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The Great Dane is one of the giant dog breeds, and they are among the tallest dog breeds in the world, with the Irish Wolfhound being the only other breed that reliably grows taller than them. They are also relatively sturdily built with a deep chest, but they are generally lighter weight than many of the other giant dog breeds such as the Newfoundland dog or the St. Bernard.
Feeding any giant breed of dog can prove to be a challenge, as well as a rather costly endeavour, due to the sheer volume of food that these big dogs require in order to thrive! However, feeding the Great Dane should be undertaken with even more care than most other giant dog breeds, due to their unique nutritional requirements, and rather heightened propensity to developing digestive conditions such as bloat and GDV (gastric dilation volvulous), both of which are extremely painful and can potentially prove fatal.
Read on to learn all about how to correctly feed your Great Dane throughout their life.
Like any dog breed, the Great Dane should be fed an appropriate diet for their life stage and general needs, and these needs will change throughout their lives. The Great Dane puppy will require a large breed puppy food, and as the Great Dane is a relatively slow growing dog, they may require a special diet to support growth up until they are around eighteen months to two years of age, rather than the one year of age at which smaller breeds usually go on to adult foods.
What, when and how you feed will also be influenced by other factors, such as how active your dog is, and whether or not they are spayed or neutered. As they are such big dogs, picking a food suitable for their size is important too, with larger chunks of kibble and diets specially prepared to support the nutritional needs of giant dogs highly recommended.
Great Dane puppies will continue to grow physically until they are around 18 months old, and you will need to adjust their diet progressively during this time to account for their changing needs. Precisely how much food your Great Dane puppy will need to eat during each month of their puppyhood will vary depending on the size and development of your dog, and the feeding guidelines provided with their food.
It is important to divide up your puppy’s meals into portions throughout the day, rather than feeding it all in one big meal. Until your puppy is at least nine months old, feed them three times a day, and when they reach nine months to one year old, you can, if you wish, start to re-divide their rations into two meals per day, if this is how you intend to feed them once they reach adulthood.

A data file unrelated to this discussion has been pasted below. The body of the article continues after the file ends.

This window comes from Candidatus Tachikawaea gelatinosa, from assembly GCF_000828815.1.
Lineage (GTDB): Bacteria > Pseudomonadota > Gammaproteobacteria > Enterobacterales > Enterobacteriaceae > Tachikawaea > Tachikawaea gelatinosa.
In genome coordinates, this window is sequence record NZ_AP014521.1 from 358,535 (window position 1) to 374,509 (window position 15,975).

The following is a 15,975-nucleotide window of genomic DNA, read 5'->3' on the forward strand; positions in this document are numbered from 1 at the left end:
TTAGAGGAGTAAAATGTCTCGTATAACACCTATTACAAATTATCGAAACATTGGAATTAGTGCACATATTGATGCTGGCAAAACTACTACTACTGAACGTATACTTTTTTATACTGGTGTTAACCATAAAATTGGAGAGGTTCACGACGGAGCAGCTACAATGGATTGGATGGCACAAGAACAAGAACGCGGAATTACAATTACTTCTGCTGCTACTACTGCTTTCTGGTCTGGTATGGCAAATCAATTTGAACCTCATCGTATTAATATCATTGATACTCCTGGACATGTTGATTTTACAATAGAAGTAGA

Any changes of this sort should be made gradually, with the feeding of the third meal phased out and the remaining two meals made larger over the course of a week or two.
Monitor your puppy’s growth and development, weighing them on a monthly basis. It is of course important to ensure that they get the right amount of food to support growth, but do not overfeed your puppy, as this will set the standard for the rest of their adult lives. You should be able to feel your puppy’s ribs by running your hand lightly along their flank, but the ribs should not be clearly visible.
Feeding twice per day is recommended for adult Great Danes, and simply feeding one large meal per day is not appropriate for the Great Dane or any other dog. If you can set a routine of feeding three meals per day rather than two, this is fine as well. While you will usually be able to get into a set routine of how much you feed your dog per meal, remember that this process should be constantly under review, and adjusted depending on your dog’s life stage and activity levels.
Always measure out your dog’s food, and do not free-feed by leaving food down at all times. Stick to set mealtimes so that your dog comes to know when they will be fed, and so that their digestive system will fall into a natural feeding routine.
Monitor the amount of treats that you give to your Great Dane, and ensure that they are fed proper, nutritionally complete meals and not table scraps and salty or sugary treats.
Ensure that your dog is given plenty of time to digest their food before exercising; at least two hours after a meal before exercise or vigorous play is recommended in order to minimise the likelihood of digestive upsets or bloat.
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